The Yorkist Kings and the Wars of the Roses: Part One: Edward IV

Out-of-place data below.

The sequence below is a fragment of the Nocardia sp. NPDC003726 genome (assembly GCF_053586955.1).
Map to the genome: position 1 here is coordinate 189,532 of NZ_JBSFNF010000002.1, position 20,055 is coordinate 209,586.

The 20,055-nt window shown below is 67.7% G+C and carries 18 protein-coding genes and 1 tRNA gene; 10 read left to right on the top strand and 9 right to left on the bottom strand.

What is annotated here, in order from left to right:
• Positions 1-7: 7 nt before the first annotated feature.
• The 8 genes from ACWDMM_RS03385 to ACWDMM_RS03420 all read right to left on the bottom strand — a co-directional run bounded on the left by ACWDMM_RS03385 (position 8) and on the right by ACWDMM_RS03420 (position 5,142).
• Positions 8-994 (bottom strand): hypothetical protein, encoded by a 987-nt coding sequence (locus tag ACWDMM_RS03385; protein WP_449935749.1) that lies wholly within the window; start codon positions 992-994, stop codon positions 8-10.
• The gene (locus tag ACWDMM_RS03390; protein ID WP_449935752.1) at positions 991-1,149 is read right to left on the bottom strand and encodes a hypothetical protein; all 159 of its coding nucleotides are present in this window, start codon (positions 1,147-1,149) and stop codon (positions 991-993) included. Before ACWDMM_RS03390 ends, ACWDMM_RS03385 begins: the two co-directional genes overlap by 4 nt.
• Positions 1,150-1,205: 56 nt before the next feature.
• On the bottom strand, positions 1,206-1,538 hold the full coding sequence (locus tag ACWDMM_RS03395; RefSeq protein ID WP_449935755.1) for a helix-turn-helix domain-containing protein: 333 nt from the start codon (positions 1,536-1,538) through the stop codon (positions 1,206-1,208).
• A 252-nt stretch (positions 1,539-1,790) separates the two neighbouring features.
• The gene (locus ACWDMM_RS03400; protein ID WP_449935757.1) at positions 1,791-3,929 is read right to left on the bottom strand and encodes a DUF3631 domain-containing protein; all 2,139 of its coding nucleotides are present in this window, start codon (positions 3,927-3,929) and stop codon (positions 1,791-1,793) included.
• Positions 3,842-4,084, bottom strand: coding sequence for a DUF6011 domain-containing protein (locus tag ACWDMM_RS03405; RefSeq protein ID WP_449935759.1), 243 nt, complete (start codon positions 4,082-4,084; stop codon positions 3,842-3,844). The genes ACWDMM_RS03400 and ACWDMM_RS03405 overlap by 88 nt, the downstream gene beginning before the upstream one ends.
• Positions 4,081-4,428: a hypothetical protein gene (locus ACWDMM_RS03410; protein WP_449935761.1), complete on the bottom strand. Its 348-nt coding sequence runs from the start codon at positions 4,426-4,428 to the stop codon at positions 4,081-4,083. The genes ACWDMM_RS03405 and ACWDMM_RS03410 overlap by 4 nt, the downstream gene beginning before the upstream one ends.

Edward IV has always been overshadowed by his controversial younger brother Richard III, and is most remembered for his pursuit of pleasure~the archetypal medieval playboy. There was considerably more to him than this. During the first half of his reign he was an astute military tactician who never lost a battle, a courageous, approachable monarch loved by his subjects. The second half of his reign finds him different. With his Treasury solvent having being stretched quelling a decade of civil unrest, and with England's peace marred only by the murky intrigues of his brother Clarence, Edward was free to indulge in his fancies. He lived extravagantly, and though devoted to his queen, Elizabeth Woodville, played the field~there were hundreds of women and at least one male lover. Sadly, he ate himself into an early grave, leaving England to face the most chaotic period in its history thus far. Celebrity biographer David Bret has nurtured a lifelong passion for the Plantagenet kings, and is a fervent Ricardian.